If your child is easily stimuable for the sound in question, you can start practicing it at the beginnings of syllables or words.  Sometimes, as your child is just learning the sound they might need to put a small break between the sound and the rest of the word as it might be difficult for them to blend it right away (F-ish).

If you find that your child has several speech sound errors,  or is not immediately responsive the quick fix cues, don’t despair.  It just means that your child needs a little different path to the fix.  Find a speech-language pathologist who can evaluate your child’s speech and create a treatment plan that is tailor made to your child’s needs.

Untangling Childhood Apraxia of Speech

girl_post4Childhood Apraxia of Speech is disorder that impacts a child’s ability to coordinate their speech movements. The child knows what he/she want to say, but the sounds come out mixed up.   It is sometimes frustrating for parents when they have heard their child produce that “F” sound perfectly, but then when it comes time to applying it to phrases or sentences it all falls apart. Or sometimes their child can say certain phrases perfectly, but then when using the same sound set in  more novel combinations, it comes out all mixed up.   “Is he being lazy?” I am asked.

No, your child is not being lazy.  It is just really hard for your child’s brain to coordinate all of those sounds together.  Apraxia therapy considers your child’s sound repertoire and at what point the motor coordination becomes taxing. It then seeks to systematically expand the repertoire and coordination. Children with Apraxia of Speech usually present with multiple sound errors, but for the sake of  keeping it simple for this post I will just use the phoneme /f/ as an example.  Apraxia therapy involves a lot of intense practice and repetition as it is seeking to build motor coordination for speech production.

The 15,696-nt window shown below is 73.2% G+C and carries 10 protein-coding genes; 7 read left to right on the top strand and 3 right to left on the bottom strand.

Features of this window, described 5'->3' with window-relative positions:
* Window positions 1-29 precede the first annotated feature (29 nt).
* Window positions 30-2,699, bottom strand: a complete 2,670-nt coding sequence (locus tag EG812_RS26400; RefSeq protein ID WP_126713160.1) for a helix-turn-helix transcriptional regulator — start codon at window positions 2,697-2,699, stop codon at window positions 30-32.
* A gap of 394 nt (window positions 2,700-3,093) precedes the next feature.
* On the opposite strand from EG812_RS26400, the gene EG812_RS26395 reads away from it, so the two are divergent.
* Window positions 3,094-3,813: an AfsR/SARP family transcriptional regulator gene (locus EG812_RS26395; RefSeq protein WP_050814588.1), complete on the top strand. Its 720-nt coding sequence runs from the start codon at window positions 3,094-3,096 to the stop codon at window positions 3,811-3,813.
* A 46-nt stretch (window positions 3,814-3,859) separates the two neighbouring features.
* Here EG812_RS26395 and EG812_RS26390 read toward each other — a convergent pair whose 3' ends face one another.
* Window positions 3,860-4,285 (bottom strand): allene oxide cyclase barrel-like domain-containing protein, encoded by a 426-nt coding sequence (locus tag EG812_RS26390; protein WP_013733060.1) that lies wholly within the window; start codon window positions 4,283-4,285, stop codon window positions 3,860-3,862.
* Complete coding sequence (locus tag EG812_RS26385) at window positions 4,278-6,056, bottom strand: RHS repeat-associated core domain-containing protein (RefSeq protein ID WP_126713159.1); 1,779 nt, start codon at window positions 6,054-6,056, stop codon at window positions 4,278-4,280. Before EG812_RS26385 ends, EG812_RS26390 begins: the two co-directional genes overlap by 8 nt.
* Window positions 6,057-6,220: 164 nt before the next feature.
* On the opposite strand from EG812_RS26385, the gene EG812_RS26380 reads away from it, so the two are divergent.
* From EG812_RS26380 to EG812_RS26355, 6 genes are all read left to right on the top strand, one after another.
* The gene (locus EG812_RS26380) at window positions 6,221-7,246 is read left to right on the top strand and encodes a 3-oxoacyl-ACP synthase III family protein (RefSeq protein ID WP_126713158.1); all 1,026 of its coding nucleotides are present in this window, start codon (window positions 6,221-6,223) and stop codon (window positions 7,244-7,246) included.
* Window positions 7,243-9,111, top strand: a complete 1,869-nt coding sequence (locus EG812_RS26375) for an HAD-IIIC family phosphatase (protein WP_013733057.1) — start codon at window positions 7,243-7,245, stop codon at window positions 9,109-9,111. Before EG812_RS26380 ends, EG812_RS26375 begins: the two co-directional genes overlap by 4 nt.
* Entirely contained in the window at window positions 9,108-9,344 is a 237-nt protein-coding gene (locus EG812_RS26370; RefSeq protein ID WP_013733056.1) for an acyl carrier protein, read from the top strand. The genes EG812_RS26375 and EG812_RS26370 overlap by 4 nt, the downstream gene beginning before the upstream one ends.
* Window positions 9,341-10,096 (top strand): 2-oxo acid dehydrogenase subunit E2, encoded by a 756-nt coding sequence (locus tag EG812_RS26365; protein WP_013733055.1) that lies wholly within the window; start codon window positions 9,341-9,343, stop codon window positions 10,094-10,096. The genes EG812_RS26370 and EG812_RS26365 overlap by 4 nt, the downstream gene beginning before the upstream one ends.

Therapy would start at the level at which your child is able to coordinate their speech.  Maybe that is just imitating a single sound.  Whatever that level is, through a hierarchy of cueing techniques we would want to work toward expanding that coordination ability.

There are levels of cueing that can be used to accomplish this, including:

  • Verbal Explanation:  “Bite your lip”, if coordinating /f/
  • Hand Cues:  placing a finger on your bottom lip, feeling the air from the /f/.
  • Visual Modeling:  Showing child the placement of the articulators on yourself
  • Fill in the Blank:  My toes are on my_____________.
  • Written cues:  Showing the child where the /f/ is in the word.
  • Assimilation:  Using a sound that is consistent in the child’s repertoire and is closely related to the targeted sound as a spring board to the new target sound.